I think about this block because it represents different facets of my changing life and the way I see the world. That fall after college, it was a space of learning and responsibility. I hoped my job would lead someplace else. I hoped I had found a sense of place and purpose.

It was also a space of trouble, of quiet evenings and brisk temperatures. For a while, my greatest memory of that block was not the galleries and stores, but the way my neck hurt again and again while walking against the fierceness of the wind. It is a beautiful block, but like many corners of Chicago, it makes more sense during the day. At night, one realizes how long the blocks are, how wide the sidewalks are, how the only thing one passes by are more buildings and more pieces of trash, but not more people.


I began reading first romance, then erotic novels during my senior year of college. My interest stemmed from a love of fan fiction and a desire to both write and read beyond the characters I saw on the screen. I've noticed with my friends who appreciate either romance or fan fiction, a love of films and movies. There is the underlying devotion to storytelling and later, the ability to build on what was there. We can always keep going.

I like that the men represent a validation of my fantasies and my fantasies are not merely of the physical, but also of the potential for triumph, for personal redemption, for overcoming the things about ourselves — whether articulated and open or deeply stored within — that often delay the lives we want and the people we want to be. I think of myself as a woman coming back to her optimism. It was lost for a number of reasons in a number of different ways, but a part of me seeks out an interaction with the world that makes risks possible and chances worth taking. What I fear rests in me is a deeply-ingrained thought practice that ultimately makes living and loving seem like things other people do.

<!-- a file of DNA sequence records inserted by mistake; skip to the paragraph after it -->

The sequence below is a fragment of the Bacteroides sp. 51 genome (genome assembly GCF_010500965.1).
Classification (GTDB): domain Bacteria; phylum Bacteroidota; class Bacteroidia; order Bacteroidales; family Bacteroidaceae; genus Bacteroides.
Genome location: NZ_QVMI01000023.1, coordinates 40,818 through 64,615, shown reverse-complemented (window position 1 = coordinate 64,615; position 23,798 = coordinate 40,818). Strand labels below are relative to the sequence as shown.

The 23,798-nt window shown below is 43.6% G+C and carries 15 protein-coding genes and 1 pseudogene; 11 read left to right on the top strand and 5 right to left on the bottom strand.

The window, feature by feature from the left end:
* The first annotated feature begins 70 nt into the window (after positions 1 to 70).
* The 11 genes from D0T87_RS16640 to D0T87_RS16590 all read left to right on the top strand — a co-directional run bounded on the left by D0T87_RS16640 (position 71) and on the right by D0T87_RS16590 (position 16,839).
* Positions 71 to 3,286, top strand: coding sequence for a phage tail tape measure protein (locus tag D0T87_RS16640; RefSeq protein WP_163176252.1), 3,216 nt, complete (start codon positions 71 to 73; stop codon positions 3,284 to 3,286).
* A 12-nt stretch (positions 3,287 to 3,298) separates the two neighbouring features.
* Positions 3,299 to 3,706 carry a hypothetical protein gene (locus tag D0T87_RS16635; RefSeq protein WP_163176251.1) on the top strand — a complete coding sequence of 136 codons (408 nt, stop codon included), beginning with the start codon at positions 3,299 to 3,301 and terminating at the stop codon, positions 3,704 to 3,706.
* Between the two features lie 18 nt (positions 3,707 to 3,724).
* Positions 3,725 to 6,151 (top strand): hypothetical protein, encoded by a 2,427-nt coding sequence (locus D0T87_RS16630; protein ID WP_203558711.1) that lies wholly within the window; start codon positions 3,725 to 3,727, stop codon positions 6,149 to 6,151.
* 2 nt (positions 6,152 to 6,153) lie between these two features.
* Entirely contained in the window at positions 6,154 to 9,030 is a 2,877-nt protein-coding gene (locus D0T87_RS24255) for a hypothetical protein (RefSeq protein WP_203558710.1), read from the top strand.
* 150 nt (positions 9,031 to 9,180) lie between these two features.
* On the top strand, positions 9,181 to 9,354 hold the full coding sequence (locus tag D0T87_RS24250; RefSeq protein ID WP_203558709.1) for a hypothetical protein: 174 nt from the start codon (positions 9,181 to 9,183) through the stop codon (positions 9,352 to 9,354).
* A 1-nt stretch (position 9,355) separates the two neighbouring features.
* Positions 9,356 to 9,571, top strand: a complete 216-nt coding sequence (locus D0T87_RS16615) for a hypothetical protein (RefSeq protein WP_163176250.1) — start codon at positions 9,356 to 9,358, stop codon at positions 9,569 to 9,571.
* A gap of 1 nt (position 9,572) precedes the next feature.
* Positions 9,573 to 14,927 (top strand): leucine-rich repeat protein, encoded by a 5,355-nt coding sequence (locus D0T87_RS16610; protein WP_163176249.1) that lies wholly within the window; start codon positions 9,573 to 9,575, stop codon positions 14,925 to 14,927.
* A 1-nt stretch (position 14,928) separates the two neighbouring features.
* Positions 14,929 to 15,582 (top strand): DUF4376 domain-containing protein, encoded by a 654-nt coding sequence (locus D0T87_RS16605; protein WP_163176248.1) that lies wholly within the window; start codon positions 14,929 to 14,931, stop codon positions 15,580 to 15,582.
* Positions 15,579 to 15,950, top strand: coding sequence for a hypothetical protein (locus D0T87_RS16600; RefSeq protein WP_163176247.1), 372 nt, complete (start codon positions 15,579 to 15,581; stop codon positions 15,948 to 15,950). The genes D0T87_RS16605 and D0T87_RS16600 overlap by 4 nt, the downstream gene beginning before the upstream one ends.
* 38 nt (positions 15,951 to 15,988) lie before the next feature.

The black heroines in many of the novels I read are not traditionally beautiful, but they are interesting. They struggle and weep alone; keep their heads up and minds focused in private. They do a lot and feel a lot and often find peace through extraordinary circumstances that are more difficult than their lives pushing toward financial success and the desire to overcome a challenging society, a prejudiced society, an unforgiving society.

The ways in which I can overcome the world at large are through myself. I can not depend on outcomes of others, but must instead push myself to work harder, to think more, to pursue more. And in my favorite novels, the heroines must overcome the limitations of affection by challenging their willingness to love and trust.